Location: Tampa
315 posts, read 552,386 times
Reputation: 377
Keep lying to get a job, eventually it will come back to bite you as all lies eventually do...
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Old 11-26-2012, 10:38 AM
 
3,721 posts, read 3,917,788 times
Reputation: 3366
Quote:
Originally Posted by juneaubound View Post
Employers lie to employees all the time - outright lies, lies of commission and omission, half truths. Do you have such strong feelings about lying when it is you or your company doing the lying?


Or any other company that happens to lie to its applicants?


This
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Old 11-26-2012, 10:47 AM
 
Location: On The Road Full Time RVing
2,342 posts, read 2,908,289 times
Reputation: 2224
Quote:
Originally Posted by juneaubound View Post
It's easy to be self-righteous when you already have a job.

Employers lie to employees all the time - outright lies, lies of commission and omission, half truths. Do you have such strong feelings about lying when it is you or your company doing the lying?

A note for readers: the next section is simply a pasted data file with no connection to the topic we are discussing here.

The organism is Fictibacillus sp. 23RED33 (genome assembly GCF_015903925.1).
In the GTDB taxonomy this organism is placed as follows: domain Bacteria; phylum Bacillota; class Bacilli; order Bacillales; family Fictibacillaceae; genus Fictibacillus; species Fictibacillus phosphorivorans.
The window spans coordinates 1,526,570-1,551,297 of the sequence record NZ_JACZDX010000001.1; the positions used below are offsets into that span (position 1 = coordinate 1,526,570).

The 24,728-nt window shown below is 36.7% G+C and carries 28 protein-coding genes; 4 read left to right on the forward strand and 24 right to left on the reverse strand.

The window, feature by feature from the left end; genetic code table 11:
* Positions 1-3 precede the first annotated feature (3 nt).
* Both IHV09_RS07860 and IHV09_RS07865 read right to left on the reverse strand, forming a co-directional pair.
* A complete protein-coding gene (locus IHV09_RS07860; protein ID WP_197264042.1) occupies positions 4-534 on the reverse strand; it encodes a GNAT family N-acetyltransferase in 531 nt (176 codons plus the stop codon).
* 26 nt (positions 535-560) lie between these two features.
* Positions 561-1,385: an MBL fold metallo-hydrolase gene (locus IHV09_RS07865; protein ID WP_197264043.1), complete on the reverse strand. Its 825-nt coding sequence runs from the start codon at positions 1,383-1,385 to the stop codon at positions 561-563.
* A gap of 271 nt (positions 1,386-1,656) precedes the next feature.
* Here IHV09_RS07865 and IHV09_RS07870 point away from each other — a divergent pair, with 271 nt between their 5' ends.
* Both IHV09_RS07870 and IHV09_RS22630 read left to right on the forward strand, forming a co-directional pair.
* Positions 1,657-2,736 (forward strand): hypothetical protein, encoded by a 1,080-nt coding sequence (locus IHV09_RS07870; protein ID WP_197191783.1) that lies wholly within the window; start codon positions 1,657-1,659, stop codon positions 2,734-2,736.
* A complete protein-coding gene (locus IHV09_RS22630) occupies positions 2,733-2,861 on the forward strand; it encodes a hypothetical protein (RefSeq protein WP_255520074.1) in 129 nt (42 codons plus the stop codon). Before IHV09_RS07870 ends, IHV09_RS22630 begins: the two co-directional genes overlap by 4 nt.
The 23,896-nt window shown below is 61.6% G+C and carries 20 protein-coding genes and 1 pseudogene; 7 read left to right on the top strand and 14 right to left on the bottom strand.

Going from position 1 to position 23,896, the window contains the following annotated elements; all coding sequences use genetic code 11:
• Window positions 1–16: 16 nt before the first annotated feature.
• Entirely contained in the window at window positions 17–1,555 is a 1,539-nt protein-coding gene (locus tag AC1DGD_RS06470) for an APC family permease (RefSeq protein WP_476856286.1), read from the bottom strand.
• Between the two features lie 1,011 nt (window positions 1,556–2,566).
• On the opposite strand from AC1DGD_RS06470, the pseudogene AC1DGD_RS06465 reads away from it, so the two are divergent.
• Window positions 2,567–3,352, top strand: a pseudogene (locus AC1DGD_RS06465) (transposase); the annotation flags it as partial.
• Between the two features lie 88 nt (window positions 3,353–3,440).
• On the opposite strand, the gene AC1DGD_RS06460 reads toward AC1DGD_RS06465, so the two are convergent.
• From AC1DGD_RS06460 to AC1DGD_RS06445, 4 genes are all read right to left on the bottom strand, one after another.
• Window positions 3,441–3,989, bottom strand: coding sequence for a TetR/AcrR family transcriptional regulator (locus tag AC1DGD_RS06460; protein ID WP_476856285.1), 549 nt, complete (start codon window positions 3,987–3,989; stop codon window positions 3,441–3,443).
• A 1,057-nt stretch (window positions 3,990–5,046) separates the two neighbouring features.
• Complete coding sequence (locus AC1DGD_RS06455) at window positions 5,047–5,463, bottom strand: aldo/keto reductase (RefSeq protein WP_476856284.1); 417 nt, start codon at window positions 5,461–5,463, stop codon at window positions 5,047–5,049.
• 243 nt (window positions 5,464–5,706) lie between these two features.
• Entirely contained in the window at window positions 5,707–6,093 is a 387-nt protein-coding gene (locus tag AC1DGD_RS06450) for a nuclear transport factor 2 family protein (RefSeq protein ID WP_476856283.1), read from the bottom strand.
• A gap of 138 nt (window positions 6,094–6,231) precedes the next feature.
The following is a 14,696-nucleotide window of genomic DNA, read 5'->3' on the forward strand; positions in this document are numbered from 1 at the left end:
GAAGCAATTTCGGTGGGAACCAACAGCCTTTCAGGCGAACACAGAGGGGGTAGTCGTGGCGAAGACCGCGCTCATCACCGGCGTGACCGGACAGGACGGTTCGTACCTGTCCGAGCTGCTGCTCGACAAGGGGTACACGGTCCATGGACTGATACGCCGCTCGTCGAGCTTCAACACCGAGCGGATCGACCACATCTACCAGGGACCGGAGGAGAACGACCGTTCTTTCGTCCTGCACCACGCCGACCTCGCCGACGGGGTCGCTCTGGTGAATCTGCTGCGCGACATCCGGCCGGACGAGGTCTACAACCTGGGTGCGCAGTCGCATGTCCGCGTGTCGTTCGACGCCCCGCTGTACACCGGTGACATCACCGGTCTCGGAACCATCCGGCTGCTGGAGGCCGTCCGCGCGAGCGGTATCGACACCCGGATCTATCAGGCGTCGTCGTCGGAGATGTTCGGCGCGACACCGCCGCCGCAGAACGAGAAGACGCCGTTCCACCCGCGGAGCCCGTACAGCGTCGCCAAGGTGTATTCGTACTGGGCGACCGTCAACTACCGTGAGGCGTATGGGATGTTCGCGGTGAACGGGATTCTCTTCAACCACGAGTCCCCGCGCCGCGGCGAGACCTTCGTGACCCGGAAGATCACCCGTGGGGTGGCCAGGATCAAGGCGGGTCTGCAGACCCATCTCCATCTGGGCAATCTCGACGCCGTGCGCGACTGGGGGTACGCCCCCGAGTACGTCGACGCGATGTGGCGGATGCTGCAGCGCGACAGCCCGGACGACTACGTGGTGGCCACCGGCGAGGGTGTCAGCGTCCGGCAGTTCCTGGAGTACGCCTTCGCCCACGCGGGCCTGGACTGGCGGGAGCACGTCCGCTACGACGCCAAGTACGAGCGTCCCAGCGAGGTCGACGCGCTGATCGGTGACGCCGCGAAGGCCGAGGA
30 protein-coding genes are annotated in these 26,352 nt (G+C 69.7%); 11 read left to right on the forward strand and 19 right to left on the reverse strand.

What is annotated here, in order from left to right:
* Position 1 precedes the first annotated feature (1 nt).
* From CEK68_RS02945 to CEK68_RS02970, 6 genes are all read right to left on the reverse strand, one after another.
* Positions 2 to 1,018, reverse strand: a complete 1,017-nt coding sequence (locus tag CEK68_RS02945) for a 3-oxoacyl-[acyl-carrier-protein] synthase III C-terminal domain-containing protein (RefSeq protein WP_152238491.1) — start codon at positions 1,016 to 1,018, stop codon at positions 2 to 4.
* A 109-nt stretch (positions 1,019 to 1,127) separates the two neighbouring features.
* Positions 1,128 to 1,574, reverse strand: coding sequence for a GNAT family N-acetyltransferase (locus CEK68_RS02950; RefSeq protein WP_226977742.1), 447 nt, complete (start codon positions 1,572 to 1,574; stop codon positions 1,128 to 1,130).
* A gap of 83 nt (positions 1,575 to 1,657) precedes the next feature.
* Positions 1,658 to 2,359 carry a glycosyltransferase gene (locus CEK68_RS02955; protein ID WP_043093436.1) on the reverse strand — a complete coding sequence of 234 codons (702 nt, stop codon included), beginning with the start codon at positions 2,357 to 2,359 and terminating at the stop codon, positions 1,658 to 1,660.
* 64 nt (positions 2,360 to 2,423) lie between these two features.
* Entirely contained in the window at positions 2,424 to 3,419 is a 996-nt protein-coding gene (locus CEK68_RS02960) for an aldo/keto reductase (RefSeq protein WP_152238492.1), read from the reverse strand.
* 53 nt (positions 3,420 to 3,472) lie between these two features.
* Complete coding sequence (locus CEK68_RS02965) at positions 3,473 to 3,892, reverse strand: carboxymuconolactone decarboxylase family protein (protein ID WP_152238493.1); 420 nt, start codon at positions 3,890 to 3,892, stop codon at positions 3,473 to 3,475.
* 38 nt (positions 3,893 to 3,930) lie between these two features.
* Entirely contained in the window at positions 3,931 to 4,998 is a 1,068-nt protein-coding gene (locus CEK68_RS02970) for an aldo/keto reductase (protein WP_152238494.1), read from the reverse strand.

Like I said, if you need a job, you need a job. If he lies smart, you should never know about it.
I am not self-righteous ! ! !

I don't lie either ! ! !

If they are lying to me and I find it out
they will not get the job ... it is that simple
and I will tell the so ! ! !
.
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Old 11-26-2012, 11:24 AM
 
1,814 posts, read 3,777,686 times
Reputation: 1963
Yeah, it is true that companies lie all the time to get you in the door or to keep you there. Here are some lies that I've heard in my working experience:

1. We can't offer you a sign-on bonus, but you'll get our mid-year bonus in 4 months. After I joined, I learned that I was not employed long-enough to earn a mid-year bonus.